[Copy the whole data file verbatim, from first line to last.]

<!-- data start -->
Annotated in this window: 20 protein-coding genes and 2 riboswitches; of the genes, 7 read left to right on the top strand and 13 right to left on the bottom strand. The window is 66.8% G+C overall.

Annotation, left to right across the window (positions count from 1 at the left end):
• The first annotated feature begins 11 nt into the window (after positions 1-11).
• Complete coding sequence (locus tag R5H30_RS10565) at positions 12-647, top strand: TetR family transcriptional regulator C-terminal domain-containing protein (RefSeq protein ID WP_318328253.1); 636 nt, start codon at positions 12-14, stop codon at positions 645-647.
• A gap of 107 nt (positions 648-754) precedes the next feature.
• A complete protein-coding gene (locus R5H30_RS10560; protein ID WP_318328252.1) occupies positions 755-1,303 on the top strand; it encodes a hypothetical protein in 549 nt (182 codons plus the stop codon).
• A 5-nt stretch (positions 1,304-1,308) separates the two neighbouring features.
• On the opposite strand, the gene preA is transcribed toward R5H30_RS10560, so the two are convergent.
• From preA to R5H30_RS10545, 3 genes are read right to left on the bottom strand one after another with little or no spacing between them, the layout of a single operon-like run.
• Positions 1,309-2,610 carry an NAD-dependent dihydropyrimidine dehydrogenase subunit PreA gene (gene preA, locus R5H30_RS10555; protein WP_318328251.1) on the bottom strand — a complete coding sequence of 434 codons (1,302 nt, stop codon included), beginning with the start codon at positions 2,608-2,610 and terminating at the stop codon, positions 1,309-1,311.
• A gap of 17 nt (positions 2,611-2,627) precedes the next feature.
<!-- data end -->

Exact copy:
Annotated in this window: 20 protein-coding genes and 2 riboswitches; of the genes, 7 read left to right on the top strand and 13 right to left on the bottom strand. The window is 66.8% G+C overall.

Annotation, left to right across the window (positions count from 1 at the left end):
• The first annotated feature begins 11 nt into the window (after positions 1-11).
• Complete coding sequence (locus tag R5H30_RS10565) at positions 12-647, top strand: TetR family transcriptional regulator C-terminal domain-containing protein (RefSeq protein ID WP_318328253.1); 636 nt, start codon at positions 12-14, stop codon at positions 645-647.
• A gap of 107 nt (positions 648-754) precedes the next feature.
• A complete protein-coding gene (locus R5H30_RS10560; protein ID WP_318328252.1) occupies positions 755-1,303 on the top strand; it encodes a hypothetical protein in 549 nt (182 codons plus the stop codon).
• A 5-nt stretch (positions 1,304-1,308) separates the two neighbouring features.
• On the opposite strand, the gene preA is transcribed toward R5H30_RS10560, so the two are convergent.
• From preA to R5H30_RS10545, 3 genes are read right to left on the bottom strand one after another with little or no spacing between them, the layout of a single operon-like run.
• Positions 1,309-2,610 carry an NAD-dependent dihydropyrimidine dehydrogenase subunit PreA gene (gene preA, locus R5H30_RS10555; protein WP_318328251.1) on the bottom strand — a complete coding sequence of 434 codons (1,302 nt, stop codon included), beginning with the start codon at positions 2,608-2,610 and terminating at the stop codon, positions 1,309-1,311.
• A gap of 17 nt (positions 2,611-2,627) precedes the next feature.